In 1995, Texas Historical Commission underwater archaeologists discovered the wreck of La Salle’s La Belle, remnant of an ill-fated French attempt to establish a colony at the mouth of the Mississippi River that landed instead along today’s Matagorda Bay in Texas. During 1996–1997, the Commission uncovered the ship’s remains under the direction of archaeologist James E. Bruseth and employing a team of archaeologists and volunteers. Amid the shallow waters of Matagorda Bay, a steel cofferdam was constructed around the site, creating one of the most complex nautical archaeological excavations ever attempted in North America and allowing the archaeologists to excavate the sunken wreck much as if it were located on dry land. The ship’s hold was discovered full of everything the would-be colonists would need to establish themselves in the New World; more than 1.8 million artifacts were recovered from the site.
More than two decades in the making, due to the immensity of the find and the complexity of cataloging and conserving the artifacts, this book thoroughly documents one of the most significant North American archaeological discoveries of the twentieth century.
"Few researchers of post-medieval material culture, whatever their specialties, can afford to ignore this book. . . . This combination of keen young minds at an early stage in their careers with mature and informed mentoring by some of the world's foremost scholars in the field (not just individual supervisors, but the entire faculty was available for consultation), working within a critical academic culture and drawing on the resources of INA has proven highly productive. The outcome was clearly beneficial to all concerned. Scholars from other institutions contributed specialist reports, while the whole enterprise was coordinated and supervised by the Texas Historical Commission." --International Journal of Nautical Archaeology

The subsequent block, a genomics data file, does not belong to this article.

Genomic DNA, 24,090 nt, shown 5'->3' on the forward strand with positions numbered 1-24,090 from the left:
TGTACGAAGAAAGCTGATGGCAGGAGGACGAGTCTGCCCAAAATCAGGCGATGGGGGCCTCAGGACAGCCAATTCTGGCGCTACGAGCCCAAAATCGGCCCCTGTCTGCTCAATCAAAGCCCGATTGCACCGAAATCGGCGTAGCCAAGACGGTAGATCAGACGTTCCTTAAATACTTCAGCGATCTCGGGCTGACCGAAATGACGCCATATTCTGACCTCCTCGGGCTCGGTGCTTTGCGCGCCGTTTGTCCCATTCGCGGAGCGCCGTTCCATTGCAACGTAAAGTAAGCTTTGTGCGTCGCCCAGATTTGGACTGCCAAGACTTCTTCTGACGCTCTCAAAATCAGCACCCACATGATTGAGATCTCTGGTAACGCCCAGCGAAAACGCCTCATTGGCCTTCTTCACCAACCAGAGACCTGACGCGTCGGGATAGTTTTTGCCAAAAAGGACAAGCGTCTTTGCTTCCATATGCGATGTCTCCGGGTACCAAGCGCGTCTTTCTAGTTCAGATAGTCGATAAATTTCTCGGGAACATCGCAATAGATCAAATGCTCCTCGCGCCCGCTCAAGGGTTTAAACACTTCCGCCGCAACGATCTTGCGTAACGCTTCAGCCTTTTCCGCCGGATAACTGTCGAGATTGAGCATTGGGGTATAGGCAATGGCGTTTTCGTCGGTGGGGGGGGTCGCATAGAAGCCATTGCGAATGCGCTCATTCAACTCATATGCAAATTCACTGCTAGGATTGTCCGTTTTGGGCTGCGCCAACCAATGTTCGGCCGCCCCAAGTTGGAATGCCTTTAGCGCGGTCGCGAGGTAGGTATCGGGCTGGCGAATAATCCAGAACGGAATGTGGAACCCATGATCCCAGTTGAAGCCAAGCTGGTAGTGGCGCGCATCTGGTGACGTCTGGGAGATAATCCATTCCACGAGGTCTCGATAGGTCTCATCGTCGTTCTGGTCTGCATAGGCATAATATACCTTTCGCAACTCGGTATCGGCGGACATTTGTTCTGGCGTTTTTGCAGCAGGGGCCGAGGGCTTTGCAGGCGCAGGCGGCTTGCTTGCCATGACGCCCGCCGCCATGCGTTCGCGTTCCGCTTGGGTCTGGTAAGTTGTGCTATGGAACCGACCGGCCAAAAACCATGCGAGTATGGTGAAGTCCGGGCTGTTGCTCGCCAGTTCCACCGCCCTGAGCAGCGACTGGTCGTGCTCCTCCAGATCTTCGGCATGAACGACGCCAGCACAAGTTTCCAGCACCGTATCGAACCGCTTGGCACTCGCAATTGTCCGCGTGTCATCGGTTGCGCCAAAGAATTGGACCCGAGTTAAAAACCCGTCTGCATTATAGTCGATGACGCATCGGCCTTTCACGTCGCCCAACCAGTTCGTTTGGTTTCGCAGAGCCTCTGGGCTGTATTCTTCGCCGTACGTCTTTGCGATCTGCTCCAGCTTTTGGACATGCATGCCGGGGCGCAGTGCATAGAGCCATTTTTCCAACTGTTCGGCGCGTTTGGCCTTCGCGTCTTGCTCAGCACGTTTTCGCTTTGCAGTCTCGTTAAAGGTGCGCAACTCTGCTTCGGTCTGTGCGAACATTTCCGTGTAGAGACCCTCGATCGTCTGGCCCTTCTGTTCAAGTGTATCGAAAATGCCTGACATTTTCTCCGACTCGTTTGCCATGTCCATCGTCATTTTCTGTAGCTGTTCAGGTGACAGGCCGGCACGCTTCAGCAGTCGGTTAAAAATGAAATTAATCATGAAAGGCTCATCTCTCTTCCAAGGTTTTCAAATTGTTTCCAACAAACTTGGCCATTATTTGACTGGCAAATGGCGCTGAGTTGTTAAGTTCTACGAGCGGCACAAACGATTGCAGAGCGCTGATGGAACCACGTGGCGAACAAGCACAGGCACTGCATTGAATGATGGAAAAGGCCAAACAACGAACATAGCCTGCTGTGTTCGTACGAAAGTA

--International Journal of Nautical Archaeology
"The quality of the publication is excellent. Texas A&M University Press has produced more than just an attractive coffee table book. It is a first-rate scholarly treatise. . . . The editors have presented both debate and detail for the readers to judge for themselves. La Belle: The Archaeology of a Seventeenth-Century Vessel of New World Colonization is important for any serious study of the archaeology of this period in New World history." --American Antiquity
Series: Ed Rachal Nautical Archaeology Series
Number Of Pages: 916
Published: 3rd March 2017
Publisher: Texas A & M University Press
Country of Publication: US
Dimensions (cm): 29.21 x 22.86
Weight (kg): 3.2